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Mon Dec 31, 2018, 10:11 AM

New Horizons heads for flyby of space rock 4bn miles from Earth

Probe could get as close as 2,200 miles from Ultima Thule before beaming back images

A Nasa probe will perform the most distant flyby in history in the early hours of New Year’s Day when it barrels past a space rock called Ultima Thule on the outer edge of the solar system.

Unless gremlins intervene, the New Horizons spacecraft will zoom by the cosmic body at 5.33am GMT and snap thousands of photographs of the dark, icy body as it speeds on into the void.

Ultima Thule lies 4bn miles from Earth in the Kuiper belt, a band of dwarf planets, space rocks and icy debris left over from the formation of the solar system 4.6bn years ago.

New Horizons is so distant that mission scientists have no way of helping out if any last-minute glitches arise. Instead, any final troubleshooting must be handled by the probe’s onboard software.

“It’s a once-in-a-lifetime opportunity,” said Hal Weaver, a research professor at Johns Hopkins University in Maryland and a project scientist on the New Horizons mission. “This is another great step in the exploration of our solar system.”

https://www.theguardian.com/science/2018/dec/31/new-horizons-heads-for-flyby-of-space-rock-ultima-thule

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Reply New Horizons heads for flyby of space rock 4bn miles from Earth (Original post)
turbinetree Dec 2018 OP
manor321 Dec 2018 #1
sl8 Dec 2018 #2
Igel Dec 2018 #3

Response to turbinetree (Original post)

Mon Dec 31, 2018, 10:20 AM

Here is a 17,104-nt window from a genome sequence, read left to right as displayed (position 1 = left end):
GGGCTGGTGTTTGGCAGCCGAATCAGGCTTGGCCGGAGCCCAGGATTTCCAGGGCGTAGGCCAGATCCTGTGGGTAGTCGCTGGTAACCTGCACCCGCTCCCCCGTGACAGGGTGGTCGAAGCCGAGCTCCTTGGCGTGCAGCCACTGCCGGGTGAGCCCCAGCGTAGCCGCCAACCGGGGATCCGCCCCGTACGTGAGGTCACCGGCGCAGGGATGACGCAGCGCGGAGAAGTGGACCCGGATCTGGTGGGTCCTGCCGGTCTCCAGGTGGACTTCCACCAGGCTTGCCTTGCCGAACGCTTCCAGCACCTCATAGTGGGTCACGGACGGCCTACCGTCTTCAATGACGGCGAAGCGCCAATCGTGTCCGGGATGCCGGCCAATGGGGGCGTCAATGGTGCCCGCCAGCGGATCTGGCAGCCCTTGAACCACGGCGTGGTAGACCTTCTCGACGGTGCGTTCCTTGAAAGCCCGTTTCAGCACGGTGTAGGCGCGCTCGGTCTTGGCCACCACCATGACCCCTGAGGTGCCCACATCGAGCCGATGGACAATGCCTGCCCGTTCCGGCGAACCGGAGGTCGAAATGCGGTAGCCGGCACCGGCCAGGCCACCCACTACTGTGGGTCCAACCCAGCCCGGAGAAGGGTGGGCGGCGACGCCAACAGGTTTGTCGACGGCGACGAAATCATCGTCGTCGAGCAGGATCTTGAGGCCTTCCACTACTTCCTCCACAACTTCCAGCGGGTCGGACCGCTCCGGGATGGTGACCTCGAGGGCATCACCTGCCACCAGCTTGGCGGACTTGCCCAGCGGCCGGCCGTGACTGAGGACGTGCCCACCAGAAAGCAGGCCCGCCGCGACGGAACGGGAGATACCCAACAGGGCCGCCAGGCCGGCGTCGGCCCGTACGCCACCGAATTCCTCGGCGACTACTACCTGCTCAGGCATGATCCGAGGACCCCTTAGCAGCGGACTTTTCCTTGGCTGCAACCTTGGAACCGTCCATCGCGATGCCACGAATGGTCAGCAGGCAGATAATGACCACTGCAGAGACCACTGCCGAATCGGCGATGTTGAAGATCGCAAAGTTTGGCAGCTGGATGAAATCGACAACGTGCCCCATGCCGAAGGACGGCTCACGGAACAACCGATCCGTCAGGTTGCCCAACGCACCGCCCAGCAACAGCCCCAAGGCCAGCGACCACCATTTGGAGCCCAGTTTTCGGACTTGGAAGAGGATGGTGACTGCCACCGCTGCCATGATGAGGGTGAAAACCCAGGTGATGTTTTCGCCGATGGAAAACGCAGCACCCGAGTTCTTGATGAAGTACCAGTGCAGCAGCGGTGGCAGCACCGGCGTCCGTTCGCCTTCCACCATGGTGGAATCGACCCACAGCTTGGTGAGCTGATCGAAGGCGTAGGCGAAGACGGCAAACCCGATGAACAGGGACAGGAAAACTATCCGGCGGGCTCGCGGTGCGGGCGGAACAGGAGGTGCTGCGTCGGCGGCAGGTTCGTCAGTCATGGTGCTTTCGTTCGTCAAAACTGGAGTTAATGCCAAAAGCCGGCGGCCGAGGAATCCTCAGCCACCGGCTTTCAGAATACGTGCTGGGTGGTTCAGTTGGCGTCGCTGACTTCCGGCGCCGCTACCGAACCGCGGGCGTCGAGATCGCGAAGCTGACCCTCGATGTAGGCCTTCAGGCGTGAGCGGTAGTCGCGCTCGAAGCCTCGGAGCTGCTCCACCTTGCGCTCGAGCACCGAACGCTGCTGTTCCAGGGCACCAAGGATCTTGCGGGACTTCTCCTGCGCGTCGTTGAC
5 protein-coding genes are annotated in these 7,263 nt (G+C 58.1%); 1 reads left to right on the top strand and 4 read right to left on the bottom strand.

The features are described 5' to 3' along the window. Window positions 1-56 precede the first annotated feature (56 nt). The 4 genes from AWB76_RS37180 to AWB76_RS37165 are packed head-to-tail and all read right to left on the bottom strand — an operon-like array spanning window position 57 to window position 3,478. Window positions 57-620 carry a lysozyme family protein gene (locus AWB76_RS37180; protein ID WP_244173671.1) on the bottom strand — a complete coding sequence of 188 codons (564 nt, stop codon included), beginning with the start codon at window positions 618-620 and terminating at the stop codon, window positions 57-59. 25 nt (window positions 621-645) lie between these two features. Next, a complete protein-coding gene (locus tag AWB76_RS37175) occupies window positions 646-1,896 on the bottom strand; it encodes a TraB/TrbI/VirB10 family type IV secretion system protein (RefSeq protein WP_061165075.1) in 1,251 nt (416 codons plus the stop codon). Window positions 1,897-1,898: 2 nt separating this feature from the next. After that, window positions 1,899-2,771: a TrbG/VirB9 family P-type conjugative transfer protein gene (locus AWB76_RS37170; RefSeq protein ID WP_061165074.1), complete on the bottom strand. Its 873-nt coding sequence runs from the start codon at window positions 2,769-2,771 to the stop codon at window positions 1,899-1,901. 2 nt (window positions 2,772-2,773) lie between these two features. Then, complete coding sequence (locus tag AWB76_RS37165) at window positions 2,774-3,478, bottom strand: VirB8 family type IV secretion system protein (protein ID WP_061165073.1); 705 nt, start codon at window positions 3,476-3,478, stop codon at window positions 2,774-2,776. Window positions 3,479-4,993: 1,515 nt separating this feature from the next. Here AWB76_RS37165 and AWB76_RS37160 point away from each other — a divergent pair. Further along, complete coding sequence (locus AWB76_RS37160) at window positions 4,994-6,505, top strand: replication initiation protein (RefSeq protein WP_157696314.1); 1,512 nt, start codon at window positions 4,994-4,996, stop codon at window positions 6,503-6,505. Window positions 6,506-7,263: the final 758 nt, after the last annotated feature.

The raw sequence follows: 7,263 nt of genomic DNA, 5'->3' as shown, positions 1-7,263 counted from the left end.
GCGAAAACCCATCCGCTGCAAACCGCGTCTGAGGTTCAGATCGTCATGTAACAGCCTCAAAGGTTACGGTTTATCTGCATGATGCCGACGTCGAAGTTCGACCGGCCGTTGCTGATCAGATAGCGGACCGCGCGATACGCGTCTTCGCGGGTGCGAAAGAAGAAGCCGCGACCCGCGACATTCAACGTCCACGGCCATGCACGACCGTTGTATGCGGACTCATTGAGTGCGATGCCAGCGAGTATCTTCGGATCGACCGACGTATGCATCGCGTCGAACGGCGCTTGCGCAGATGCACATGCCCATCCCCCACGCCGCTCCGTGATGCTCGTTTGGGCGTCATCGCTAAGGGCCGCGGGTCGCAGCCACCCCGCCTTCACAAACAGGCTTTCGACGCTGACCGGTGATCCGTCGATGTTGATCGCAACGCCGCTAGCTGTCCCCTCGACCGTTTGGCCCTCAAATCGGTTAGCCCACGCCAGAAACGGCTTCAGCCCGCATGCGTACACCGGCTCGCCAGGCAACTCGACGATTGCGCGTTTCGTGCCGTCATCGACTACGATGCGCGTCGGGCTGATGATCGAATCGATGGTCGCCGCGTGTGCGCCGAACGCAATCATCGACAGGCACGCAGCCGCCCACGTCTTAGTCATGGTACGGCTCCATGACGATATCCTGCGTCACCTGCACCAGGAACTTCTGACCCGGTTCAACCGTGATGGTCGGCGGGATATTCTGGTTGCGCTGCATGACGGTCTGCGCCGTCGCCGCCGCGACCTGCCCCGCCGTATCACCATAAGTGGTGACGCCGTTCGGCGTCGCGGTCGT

1. That is 12:33 AM on the east coast of the US

 

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Response to turbinetree (Original post)

Mon Dec 31, 2018, 10:54 AM

2. Countdown:

Time remaining, distance remaining, trip elapsed time:

http://pluto.jhuapl.edu

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Response to sl8 (Reply #2)

Mon Dec 31, 2018, 02:52 PM

3. I find the hoopla amusing.

There'll be this big celebration at the time of flyby.

But no information from the flyby is even possible until hours afterwards.

Even then, much of the juiciest information will be transmitted later.

A bit of space rock could come flying along and splat New Horizons just before flyby, we'd all celebrate, and then realize that it was being splatted as we toasted its great success. It's unlikely, given KB densities, but with a greater than zero chance.

I would find that truly sad.

I'd also find it amusing.

Then again, all we'd know hours after the event is that there was signal loss, and months later, when NH was pronounced "lost" any amusement value would be nil. And somebody would have to say, in all seriousness, "No, no! It was picked up by the Blaringioid Fleet from Iota Camelopardalis VI." No, wait, nobody ever uses the constellation Camelopardalis in science fiction. And they seldom get to "zeta," much less "iota".

Nonetheless, we must have a social media presence.

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